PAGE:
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Cal Women's Basketball & the BCS Championship: A contrast in athletic achievement and media exploitation

The unraveling of focus and ensuing media circus at the BCS title game was nothing short of disturbing within many frameworks, including that of modern gender roles. An event like the Cal vs. Stanford women's basketball game deserves our attention.

Kelley L Cox-USA TODAY Sports

I won't pretend I've ever been a fan of beauty pageants. I was probably about 7 years old when my dad told me to never even think about asking if I could be a cheerleader. My parents told me early on that I would be an athlete, and since I've always loved sports, it worked out great.

While in my ideal world, wherein a guy might think the sexiest possible manner in which a girl could derobe would involve the spontaneous unsnapping of warm-up sweats followed by an all-out charge onto a basketball court, I recognize that this is not necessarily...erm, reality. But-- particularly as a 22-year old woman-- it's more than a little disturbing and insulting when the focus of a nationally-attended sporting event becomes the girlfriend of one of the players. And while there may be some levity or irony to be found in this situation due to the rather lop-sided outcome, it really sheds no positive or appropriate light on any party involved. A lecherous lack of professionalism on one side, a woman who has garnered attention for accomplishing absolutely nothing but looking pretty on the other, against the unfortunate backdrop of young men who have been mistakenly led to believe that this night is about them and the work they've put in for who even knows how long to get there? Is this a national championship in football or a shallow cliché in tacky television programming?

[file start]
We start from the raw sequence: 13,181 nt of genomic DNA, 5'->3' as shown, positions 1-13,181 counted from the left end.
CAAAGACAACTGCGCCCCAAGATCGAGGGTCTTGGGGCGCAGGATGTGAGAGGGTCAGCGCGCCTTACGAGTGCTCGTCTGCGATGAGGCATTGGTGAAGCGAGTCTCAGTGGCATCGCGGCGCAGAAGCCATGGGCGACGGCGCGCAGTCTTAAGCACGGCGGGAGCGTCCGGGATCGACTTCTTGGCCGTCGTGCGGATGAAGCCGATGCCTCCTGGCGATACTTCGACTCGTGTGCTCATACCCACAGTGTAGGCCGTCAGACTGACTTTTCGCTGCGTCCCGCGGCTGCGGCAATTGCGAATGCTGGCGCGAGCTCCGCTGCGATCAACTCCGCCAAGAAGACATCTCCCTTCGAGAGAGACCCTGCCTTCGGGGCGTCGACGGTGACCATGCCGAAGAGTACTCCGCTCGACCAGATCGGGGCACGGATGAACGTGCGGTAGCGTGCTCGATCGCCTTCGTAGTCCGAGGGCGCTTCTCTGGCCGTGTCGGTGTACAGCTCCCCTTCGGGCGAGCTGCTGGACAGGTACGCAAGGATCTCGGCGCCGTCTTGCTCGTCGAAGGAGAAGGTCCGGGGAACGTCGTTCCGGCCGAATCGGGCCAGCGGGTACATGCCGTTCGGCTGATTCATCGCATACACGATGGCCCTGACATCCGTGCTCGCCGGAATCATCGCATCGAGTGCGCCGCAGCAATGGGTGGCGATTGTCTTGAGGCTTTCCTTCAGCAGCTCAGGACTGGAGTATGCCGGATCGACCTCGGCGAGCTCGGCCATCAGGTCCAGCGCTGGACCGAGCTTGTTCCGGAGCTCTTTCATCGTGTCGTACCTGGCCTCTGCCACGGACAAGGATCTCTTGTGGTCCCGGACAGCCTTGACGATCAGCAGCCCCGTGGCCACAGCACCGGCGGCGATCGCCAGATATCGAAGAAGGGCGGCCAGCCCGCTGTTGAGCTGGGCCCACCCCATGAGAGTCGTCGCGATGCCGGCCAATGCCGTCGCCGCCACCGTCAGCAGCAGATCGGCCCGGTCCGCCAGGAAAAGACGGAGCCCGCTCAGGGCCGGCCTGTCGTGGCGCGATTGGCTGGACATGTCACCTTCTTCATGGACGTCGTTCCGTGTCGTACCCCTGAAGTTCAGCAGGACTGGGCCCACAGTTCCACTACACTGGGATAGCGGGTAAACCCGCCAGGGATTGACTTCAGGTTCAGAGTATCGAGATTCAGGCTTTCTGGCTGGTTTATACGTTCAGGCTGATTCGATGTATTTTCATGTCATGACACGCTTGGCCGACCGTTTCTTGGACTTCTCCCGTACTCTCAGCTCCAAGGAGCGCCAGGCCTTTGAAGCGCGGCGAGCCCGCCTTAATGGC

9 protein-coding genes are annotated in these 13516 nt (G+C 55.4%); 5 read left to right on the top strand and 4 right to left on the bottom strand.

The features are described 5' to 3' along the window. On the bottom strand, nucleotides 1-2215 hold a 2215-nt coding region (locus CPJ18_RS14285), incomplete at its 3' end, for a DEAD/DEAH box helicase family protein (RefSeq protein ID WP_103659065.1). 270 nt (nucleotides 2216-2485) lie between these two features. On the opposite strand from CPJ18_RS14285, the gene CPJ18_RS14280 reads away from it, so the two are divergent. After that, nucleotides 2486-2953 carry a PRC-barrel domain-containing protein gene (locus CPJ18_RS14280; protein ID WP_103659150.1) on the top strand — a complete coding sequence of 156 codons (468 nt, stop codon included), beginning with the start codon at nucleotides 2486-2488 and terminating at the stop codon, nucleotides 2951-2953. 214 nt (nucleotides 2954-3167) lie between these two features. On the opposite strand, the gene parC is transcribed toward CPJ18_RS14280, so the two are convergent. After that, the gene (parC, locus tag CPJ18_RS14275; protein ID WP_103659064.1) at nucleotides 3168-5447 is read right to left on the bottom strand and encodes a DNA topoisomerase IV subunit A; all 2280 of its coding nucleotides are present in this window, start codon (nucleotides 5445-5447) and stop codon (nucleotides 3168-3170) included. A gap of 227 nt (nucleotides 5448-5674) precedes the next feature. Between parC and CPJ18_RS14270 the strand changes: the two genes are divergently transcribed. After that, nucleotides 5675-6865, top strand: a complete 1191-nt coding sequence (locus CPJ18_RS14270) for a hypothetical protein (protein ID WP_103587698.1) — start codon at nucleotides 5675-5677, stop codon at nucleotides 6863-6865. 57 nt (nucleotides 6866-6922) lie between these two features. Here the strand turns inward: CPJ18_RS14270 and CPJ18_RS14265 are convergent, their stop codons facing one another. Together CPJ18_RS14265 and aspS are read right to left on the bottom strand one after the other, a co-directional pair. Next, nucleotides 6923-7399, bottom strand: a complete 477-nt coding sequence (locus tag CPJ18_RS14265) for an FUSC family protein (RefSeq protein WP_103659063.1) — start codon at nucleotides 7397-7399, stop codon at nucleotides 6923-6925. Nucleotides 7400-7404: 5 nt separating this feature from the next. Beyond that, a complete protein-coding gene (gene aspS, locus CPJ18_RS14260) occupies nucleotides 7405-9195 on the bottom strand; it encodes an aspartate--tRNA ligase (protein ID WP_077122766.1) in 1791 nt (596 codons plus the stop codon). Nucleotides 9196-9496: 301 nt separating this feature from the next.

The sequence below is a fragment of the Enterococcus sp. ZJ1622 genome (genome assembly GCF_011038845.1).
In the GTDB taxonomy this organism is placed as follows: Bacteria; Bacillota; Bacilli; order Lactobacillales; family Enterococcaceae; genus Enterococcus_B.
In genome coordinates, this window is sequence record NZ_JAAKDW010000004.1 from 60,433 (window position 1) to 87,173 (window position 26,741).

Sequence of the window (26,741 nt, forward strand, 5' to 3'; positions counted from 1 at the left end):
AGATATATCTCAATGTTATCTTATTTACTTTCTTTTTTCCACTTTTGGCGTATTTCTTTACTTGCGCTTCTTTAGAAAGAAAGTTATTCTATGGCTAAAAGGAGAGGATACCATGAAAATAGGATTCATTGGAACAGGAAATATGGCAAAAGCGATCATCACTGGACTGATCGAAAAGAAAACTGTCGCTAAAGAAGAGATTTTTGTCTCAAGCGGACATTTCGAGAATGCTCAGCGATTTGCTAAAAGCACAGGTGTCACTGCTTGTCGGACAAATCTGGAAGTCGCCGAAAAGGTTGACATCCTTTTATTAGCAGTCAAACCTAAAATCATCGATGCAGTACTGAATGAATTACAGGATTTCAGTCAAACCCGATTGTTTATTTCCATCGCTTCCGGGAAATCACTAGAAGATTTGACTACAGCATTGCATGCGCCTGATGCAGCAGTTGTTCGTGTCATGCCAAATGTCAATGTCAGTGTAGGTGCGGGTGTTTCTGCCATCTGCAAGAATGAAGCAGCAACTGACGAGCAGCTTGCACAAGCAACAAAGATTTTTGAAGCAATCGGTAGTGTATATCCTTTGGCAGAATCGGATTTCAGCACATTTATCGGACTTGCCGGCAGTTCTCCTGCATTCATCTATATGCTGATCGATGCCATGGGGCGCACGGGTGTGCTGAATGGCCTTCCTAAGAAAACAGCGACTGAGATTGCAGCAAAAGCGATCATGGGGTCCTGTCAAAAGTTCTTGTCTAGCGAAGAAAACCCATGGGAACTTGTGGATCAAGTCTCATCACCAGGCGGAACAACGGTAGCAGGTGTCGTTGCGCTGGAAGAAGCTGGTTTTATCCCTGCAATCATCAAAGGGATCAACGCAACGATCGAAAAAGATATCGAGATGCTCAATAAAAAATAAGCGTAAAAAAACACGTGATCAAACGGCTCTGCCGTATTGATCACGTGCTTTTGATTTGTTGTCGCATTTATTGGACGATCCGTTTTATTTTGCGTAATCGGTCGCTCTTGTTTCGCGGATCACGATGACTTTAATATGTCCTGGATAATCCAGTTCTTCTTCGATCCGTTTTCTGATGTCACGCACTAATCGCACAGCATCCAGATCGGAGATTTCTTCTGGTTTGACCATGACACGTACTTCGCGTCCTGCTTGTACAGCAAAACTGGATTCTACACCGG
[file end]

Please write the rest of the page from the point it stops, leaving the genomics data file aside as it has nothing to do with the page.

I can only imagine that playing, coaching, announcing-- participating in any capacity-- in the workings of a national championship game is one of the greatest honors of a career. The unprofessional--at best-- broadcasting decisions and commentaries made throughout the duration of the game (and the ripple of media attention that ensued) did nothing less than appropriate this honor from relevant, involved parties. But creating this situation in a way which heavily enforces traditionally-constructed gender dynamics (that date back to classical times) wherein women are subservient, vapid, and objectified, to name a few defining aspects, takes it to a disturbingly invasive level. When the lines between Twitter/gossip-worthy and newsworthy blur so extremely as they did during the BCS game, the integrity, intellect, work ethics, and capabilities of both women and men are severely compromised.